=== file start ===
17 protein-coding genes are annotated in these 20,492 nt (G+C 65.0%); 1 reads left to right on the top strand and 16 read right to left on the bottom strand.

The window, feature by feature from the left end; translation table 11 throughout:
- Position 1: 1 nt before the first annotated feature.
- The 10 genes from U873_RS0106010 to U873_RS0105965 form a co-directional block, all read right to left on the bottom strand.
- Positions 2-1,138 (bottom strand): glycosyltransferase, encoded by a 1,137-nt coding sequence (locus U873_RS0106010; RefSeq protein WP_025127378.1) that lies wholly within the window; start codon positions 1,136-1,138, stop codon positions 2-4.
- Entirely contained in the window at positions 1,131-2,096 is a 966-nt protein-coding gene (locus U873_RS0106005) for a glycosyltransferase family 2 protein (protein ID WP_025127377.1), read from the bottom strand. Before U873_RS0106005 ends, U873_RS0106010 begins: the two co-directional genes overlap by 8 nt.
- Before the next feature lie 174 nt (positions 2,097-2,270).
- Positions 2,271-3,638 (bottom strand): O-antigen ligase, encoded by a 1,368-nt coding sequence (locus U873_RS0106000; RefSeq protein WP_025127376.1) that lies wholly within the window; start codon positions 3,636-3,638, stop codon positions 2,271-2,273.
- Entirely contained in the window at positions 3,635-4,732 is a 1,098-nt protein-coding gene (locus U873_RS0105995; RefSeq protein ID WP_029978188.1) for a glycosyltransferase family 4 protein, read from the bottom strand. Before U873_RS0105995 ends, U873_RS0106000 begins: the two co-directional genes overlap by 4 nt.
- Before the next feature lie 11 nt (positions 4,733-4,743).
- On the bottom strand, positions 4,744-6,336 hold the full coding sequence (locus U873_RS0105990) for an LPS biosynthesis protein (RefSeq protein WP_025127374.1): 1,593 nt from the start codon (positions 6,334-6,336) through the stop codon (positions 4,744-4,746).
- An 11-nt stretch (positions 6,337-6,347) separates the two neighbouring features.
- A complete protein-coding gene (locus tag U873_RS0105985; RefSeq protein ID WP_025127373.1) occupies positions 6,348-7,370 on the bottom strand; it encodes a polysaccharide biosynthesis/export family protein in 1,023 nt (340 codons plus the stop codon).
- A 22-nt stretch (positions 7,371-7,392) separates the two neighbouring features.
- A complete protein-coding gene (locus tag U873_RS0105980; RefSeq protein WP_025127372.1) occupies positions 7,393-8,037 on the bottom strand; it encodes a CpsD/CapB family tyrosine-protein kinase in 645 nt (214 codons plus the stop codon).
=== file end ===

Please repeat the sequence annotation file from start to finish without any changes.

17 protein-coding genes are annotated in these 20,492 nt (G+C 65.0%); 1 reads left to right on the top strand and 16 read right to left on the bottom strand.

The window, feature by feature from the left end; translation table 11 throughout:
- Position 1: 1 nt before the first annotated feature.
- The 10 genes from U873_RS0106010 to U873_RS0105965 form a co-directional block, all read right to left on the bottom strand.
- Positions 2-1,138 (bottom strand): glycosyltransferase, encoded by a 1,137-nt coding sequence (locus U873_RS0106010; RefSeq protein WP_025127378.1) that lies wholly within the window; start codon positions 1,136-1,138, stop codon positions 2-4.
- Entirely contained in the window at positions 1,131-2,096 is a 966-nt protein-coding gene (locus U873_RS0106005) for a glycosyltransferase family 2 protein (protein ID WP_025127377.1), read from the bottom strand. Before U873_RS0106005 ends, U873_RS0106010 begins: the two co-directional genes overlap by 8 nt.
- Before the next feature lie 174 nt (positions 2,097-2,270).
- Positions 2,271-3,638 (bottom strand): O-antigen ligase, encoded by a 1,368-nt coding sequence (locus U873_RS0106000; RefSeq protein WP_025127376.1) that lies wholly within the window; start codon positions 3,636-3,638, stop codon positions 2,271-2,273.
- Entirely contained in the window at positions 3,635-4,732 is a 1,098-nt protein-coding gene (locus U873_RS0105995; RefSeq protein ID WP_029978188.1) for a glycosyltransferase family 4 protein, read from the bottom strand. Before U873_RS0105995 ends, U873_RS0106000 begins: the two co-directional genes overlap by 4 nt.
- Before the next feature lie 11 nt (positions 4,733-4,743).
- On the bottom strand, positions 4,744-6,336 hold the full coding sequence (locus U873_RS0105990) for an LPS biosynthesis protein (RefSeq protein WP_025127374.1): 1,593 nt from the start codon (positions 6,334-6,336) through the stop codon (positions 4,744-4,746).
- An 11-nt stretch (positions 6,337-6,347) separates the two neighbouring features.
- A complete protein-coding gene (locus tag U873_RS0105985; RefSeq protein ID WP_025127373.1) occupies positions 6,348-7,370 on the bottom strand; it encodes a polysaccharide biosynthesis/export family protein in 1,023 nt (340 codons plus the stop codon).
- A 22-nt stretch (positions 7,371-7,392) separates the two neighbouring features.
- A complete protein-coding gene (locus tag U873_RS0105980; RefSeq protein WP_025127372.1) occupies positions 7,393-8,037 on the bottom strand; it encodes a CpsD/CapB family tyrosine-protein kinase in 645 nt (214 codons plus the stop codon).